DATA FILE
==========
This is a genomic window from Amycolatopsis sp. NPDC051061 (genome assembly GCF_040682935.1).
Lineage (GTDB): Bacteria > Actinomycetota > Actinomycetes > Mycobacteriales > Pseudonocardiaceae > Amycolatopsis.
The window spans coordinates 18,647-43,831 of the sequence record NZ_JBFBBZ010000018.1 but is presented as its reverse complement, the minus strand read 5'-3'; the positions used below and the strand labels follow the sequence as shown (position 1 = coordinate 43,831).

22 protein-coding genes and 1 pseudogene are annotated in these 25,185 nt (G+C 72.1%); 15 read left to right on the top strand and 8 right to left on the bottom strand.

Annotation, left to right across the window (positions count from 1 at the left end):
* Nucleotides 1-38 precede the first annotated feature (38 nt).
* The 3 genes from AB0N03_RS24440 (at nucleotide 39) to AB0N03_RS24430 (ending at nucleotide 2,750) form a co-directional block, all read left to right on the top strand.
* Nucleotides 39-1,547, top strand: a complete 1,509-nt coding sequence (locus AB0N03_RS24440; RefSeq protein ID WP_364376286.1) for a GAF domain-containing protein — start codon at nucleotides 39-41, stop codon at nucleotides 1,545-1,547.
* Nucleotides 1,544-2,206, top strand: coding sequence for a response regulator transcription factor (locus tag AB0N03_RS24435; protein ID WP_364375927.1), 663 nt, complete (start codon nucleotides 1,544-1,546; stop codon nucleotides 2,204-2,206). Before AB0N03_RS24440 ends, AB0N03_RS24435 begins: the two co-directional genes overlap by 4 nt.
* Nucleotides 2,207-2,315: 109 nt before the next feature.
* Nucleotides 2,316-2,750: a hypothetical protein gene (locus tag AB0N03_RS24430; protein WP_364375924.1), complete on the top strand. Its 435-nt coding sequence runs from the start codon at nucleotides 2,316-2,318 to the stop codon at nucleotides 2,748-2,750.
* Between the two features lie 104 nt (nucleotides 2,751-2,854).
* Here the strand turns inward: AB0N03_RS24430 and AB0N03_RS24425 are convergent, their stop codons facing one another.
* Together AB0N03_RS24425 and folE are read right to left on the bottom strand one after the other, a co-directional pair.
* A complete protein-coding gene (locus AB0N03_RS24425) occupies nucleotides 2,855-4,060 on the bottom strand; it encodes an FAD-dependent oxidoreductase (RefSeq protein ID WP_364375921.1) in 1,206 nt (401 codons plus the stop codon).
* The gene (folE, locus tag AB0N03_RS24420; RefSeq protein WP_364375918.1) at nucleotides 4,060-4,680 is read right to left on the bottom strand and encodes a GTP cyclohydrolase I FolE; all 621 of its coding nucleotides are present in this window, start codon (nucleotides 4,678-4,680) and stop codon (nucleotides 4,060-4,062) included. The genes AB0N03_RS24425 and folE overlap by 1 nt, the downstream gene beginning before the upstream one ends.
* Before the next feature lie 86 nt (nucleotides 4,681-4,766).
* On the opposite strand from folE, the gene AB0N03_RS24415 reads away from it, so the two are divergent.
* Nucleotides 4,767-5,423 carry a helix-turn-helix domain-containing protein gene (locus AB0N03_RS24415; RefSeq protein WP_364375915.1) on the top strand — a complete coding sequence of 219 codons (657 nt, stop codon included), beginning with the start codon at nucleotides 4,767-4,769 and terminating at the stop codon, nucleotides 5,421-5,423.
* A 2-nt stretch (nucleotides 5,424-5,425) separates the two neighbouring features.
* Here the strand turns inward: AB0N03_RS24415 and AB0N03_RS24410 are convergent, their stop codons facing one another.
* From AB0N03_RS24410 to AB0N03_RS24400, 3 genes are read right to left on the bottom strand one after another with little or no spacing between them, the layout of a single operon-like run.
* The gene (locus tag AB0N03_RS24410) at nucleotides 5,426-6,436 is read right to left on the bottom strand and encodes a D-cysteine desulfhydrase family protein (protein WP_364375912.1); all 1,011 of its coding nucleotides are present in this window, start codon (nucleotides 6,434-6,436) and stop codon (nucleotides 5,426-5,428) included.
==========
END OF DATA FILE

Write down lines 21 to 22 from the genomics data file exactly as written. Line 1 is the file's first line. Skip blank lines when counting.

* Here the strand turns inward: AB0N03_RS24415 and AB0N03_RS24410 are convergent, their stop codons facing one another.
* From AB0N03_RS24410 to AB0N03_RS24400, 3 genes are read right to left on the bottom strand one after another with little or no spacing between them, the layout of a single operon-like run.